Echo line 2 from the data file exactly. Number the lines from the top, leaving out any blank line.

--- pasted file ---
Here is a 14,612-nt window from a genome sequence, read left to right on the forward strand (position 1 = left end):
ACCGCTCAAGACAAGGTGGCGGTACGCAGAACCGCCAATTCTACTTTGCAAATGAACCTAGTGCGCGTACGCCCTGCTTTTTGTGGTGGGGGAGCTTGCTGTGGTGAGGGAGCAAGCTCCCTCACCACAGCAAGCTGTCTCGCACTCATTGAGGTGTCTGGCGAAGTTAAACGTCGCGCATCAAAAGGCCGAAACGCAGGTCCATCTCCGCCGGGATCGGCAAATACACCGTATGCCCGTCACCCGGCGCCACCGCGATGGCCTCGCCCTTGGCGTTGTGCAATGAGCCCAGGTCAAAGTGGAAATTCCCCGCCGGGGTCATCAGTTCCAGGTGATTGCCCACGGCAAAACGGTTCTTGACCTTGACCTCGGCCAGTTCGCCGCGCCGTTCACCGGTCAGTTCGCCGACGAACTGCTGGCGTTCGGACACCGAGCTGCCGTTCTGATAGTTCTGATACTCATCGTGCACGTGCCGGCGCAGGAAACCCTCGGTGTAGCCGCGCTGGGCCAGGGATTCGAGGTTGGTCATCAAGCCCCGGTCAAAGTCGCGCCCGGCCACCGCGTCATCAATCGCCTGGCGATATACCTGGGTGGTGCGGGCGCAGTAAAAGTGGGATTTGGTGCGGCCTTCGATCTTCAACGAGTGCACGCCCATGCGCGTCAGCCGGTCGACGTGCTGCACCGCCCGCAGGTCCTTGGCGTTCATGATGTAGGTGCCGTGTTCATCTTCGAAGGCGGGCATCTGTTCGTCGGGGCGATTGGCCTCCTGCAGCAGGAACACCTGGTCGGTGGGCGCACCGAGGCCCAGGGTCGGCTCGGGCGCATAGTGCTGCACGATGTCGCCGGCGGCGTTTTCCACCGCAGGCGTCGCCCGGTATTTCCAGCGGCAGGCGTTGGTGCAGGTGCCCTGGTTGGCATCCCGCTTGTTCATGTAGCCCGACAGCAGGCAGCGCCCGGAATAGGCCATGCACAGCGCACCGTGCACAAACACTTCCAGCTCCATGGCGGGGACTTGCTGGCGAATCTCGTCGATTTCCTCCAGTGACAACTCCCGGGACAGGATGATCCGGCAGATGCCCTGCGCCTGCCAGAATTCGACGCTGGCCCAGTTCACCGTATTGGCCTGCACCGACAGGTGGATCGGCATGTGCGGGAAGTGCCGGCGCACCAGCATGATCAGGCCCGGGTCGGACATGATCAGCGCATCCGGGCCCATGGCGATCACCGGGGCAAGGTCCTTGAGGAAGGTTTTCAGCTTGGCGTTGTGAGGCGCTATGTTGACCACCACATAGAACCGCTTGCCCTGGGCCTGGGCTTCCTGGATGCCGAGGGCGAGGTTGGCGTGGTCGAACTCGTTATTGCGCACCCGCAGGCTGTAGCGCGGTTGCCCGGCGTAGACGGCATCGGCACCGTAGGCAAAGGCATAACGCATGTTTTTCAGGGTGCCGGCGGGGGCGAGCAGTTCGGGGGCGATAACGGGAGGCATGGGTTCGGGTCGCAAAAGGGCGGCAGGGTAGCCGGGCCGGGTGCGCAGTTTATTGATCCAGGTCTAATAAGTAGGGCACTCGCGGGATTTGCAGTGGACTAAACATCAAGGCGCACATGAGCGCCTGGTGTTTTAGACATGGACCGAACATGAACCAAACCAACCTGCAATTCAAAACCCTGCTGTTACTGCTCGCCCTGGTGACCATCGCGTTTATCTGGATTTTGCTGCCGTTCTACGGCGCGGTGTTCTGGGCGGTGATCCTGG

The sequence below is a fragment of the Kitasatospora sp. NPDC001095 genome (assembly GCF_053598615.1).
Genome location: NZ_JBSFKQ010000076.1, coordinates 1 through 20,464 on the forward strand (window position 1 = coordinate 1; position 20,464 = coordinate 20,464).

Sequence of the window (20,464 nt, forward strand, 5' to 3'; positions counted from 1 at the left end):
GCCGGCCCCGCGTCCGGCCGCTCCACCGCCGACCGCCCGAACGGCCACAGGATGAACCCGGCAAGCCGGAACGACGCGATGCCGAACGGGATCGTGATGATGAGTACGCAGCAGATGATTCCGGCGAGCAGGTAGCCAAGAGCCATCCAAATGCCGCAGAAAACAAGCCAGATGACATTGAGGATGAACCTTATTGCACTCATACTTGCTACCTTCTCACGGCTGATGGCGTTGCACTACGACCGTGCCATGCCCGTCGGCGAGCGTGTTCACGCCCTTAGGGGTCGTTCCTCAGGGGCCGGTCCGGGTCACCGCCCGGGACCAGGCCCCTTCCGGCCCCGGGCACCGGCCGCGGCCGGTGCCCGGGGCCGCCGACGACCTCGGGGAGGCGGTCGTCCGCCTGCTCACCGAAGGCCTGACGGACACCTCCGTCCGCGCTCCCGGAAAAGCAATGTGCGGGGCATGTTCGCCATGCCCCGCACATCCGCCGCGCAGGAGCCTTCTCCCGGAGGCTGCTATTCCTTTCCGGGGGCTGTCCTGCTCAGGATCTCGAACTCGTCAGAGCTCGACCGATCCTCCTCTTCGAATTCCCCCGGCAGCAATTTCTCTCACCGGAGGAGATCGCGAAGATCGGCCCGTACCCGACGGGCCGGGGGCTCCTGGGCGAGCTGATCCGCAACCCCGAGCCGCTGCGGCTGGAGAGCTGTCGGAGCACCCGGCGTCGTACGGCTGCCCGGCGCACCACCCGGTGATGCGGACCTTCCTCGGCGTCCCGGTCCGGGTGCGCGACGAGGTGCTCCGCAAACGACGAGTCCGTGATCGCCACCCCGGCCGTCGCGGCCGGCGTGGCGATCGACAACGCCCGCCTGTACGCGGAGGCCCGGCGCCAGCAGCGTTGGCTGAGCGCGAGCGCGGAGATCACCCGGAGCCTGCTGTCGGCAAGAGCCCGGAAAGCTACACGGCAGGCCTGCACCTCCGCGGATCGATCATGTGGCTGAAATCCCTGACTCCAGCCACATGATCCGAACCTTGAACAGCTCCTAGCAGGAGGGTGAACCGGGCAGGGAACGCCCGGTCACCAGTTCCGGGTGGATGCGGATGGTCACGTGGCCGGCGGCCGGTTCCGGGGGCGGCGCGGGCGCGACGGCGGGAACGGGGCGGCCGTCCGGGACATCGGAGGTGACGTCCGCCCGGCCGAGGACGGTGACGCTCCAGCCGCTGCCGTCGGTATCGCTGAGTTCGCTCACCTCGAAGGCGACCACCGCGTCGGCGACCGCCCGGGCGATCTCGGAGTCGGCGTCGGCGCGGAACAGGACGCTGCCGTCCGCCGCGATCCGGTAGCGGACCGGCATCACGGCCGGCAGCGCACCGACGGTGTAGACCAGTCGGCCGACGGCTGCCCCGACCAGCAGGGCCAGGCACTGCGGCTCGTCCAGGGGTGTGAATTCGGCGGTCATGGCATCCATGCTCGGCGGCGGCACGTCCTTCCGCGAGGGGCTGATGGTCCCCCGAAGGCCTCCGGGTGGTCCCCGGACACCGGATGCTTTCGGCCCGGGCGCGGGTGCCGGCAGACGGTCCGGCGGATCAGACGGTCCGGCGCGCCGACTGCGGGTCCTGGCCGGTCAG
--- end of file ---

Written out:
ACCGCTCAAGACAAGGTGGCGGTACGCAGAACCGCCAATTCTACTTTGCAAATGAACCTAGTGCGCGTACGCCCTGCTTTTTGTGGTGGGGGAGCTTGCTGTGGTGAGGGAGCAAGCTCCCTCACCACAGCAAGCTGTCTCGCACTCATTGAGGTGTCTGGCGAAGTTAAACGTCGCGCATCAAAAGGCCGAAACGCAGGTCCATCTCCGCCGGGATCGGCAAATACACCGTATGCCCGTCACCCGGCGCCACCGCGATGGCCTCGCCCTTGGCGTTGTGCAATGAGCCCAGGTCAAAGTGGAAATTCCCCGCCGGGGTCATCAGTTCCAGGTGATTGCCCACGGCAAAACGGTTCTTGACCTTGACCTCGGCCAGTTCGCCGCGCCGTTCACCGGTCAGTTCGCCGACGAACTGCTGGCGTTCGGACACCGAGCTGCCGTTCTGATAGTTCTGATACTCATCGTGCACGTGCCGGCGCAGGAAACCCTCGGTGTAGCCGCGCTGGGCCAGGGATTCGAGGTTGGTCATCAAGCCCCGGTCAAAGTCGCGCCCGGCCACCGCGTCATCAATCGCCTGGCGATATACCTGGGTGGTGCGGGCGCAGTAAAAGTGGGATTTGGTGCGGCCTTCGATCTTCAACGAGTGCACGCCCATGCGCGTCAGCCGGTCGACGTGCTGCACCGCCCGCAGGTCCTTGGCGTTCATGATGTAGGTGCCGTGTTCATCTTCGAAGGCGGGCATCTGTTCGTCGGGGCGATTGGCCTCCTGCAGCAGGAACACCTGGTCGGTGGGCGCACCGAGGCCCAGGGTCGGCTCGGGCGCATAGTGCTGCACGATGTCGCCGGCGGCGTTTTCCACCGCAGGCGTCGCCCGGTATTTCCAGCGGCAGGCGTTGGTGCAGGTGCCCTGGTTGGCATCCCGCTTGTTCATGTAGCCCGACAGCAGGCAGCGCCCGGAATAGGCCATGCACAGCGCACCGTGCACAAACACTTCCAGCTCCATGGCGGGGACTTGCTGGCGAATCTCGTCGATTTCCTCCAGTGACAACTCCCGGGACAGGATGATCCGGCAGATGCCCTGCGCCTGCCAGAATTCGACGCTGGCCCAGTTCACCGTATTGGCCTGCACCGACAGGTGGATCGGCATGTGCGGGAAGTGCCGGCGCACCAGCATGATCAGGCCCGGGTCGGACATGATCAGCGCATCCGGGCCCATGGCGATCACCGGGGCAAGGTCCTTGAGGAAGGTTTTCAGCTTGGCGTTGTGAGGCGCTATGTTGACCACCACATAGAACCGCTTGCCCTGGGCCTGGGCTTCCTGGATGCCGAGGGCGAGGTTGGCGTGGTCGAACTCGTTATTGCGCACCCGCAGGCTGTAGCGCGGTTGCCCGGCGTAGACGGCATCGGCACCGTAGGCAAAGGCATAACGCATGTTTTTCAGGGTGCCGGCGGGGGCGAGCAGTTCGGGGGCGATAACGGGAGGCATGGGTTCGGGTCGCAAAAGGGCGGCAGGGTAGCCGGGCCGGGTGCGCAGTTTATTGATCCAGGTCTAATAAGTAGGGCACTCGCGGGATTTGCAGTGGACTAAACATCAAGGCGCACATGAGCGCCTGGTGTTTTAGACATGGACCGAACATGAACCAAACCAACCTGCAATTCAAAACCCTGCTGTTACTGCTCGCCCTGGTGACCATCGCGTTTATCTGGATTTTGCTGCCGTTCTACGGCGCGGTGTTCTGGGCGGTGATCCTGG